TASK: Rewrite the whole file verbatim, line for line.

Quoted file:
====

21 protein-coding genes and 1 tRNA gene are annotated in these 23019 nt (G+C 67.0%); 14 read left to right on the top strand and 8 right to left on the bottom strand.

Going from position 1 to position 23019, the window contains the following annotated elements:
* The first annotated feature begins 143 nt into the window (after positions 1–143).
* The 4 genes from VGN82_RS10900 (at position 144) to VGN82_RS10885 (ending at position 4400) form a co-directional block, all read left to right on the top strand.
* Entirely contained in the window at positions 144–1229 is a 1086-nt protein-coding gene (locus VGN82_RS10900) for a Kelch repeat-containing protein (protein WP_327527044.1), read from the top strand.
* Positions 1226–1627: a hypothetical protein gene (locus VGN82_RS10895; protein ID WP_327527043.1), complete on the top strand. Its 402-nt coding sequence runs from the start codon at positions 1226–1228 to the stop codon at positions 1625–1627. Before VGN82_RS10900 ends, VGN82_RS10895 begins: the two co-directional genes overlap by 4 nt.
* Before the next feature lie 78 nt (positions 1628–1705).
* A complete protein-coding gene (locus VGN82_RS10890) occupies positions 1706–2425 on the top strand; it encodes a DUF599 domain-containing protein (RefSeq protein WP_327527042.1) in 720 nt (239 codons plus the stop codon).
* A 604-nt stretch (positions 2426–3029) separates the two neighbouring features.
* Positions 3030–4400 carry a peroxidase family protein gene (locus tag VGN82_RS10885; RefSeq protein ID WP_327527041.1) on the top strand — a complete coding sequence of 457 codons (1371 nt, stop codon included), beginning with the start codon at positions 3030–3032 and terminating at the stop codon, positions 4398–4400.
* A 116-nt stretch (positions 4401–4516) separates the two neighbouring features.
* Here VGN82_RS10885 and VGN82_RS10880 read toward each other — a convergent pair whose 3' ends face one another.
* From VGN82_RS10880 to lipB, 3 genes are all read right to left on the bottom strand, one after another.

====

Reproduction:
21 protein-coding genes and 1 tRNA gene are annotated in these 23019 nt (G+C 67.0%); 14 read left to right on the top strand and 8 right to left on the bottom strand.

Going from position 1 to position 23019, the window contains the following annotated elements:
* The first annotated feature begins 143 nt into the window (after positions 1–143).
* The 4 genes from VGN82_RS10900 (at position 144) to VGN82_RS10885 (ending at position 4400) form a co-directional block, all read left to right on the top strand.
* Entirely contained in the window at positions 144–1229 is a 1086-nt protein-coding gene (locus VGN82_RS10900) for a Kelch repeat-containing protein (protein WP_327527044.1), read from the top strand.
* Positions 1226–1627: a hypothetical protein gene (locus VGN82_RS10895; protein ID WP_327527043.1), complete on the top strand. Its 402-nt coding sequence runs from the start codon at positions 1226–1228 to the stop codon at positions 1625–1627. Before VGN82_RS10900 ends, VGN82_RS10895 begins: the two co-directional genes overlap by 4 nt.
* Before the next feature lie 78 nt (positions 1628–1705).
* A complete protein-coding gene (locus VGN82_RS10890) occupies positions 1706–2425 on the top strand; it encodes a DUF599 domain-containing protein (RefSeq protein WP_327527042.1) in 720 nt (239 codons plus the stop codon).
* A 604-nt stretch (positions 2426–3029) separates the two neighbouring features.
* Positions 3030–4400 carry a peroxidase family protein gene (locus tag VGN82_RS10885; RefSeq protein ID WP_327527041.1) on the top strand — a complete coding sequence of 457 codons (1371 nt, stop codon included), beginning with the start codon at positions 3030–3032 and terminating at the stop codon, positions 4398–4400.
* A 116-nt stretch (positions 4401–4516) separates the two neighbouring features.
* Here VGN82_RS10885 and VGN82_RS10880 read toward each other — a convergent pair whose 3' ends face one another.
* From VGN82_RS10880 to lipB, 3 genes are all read right to left on the bottom strand, one after another.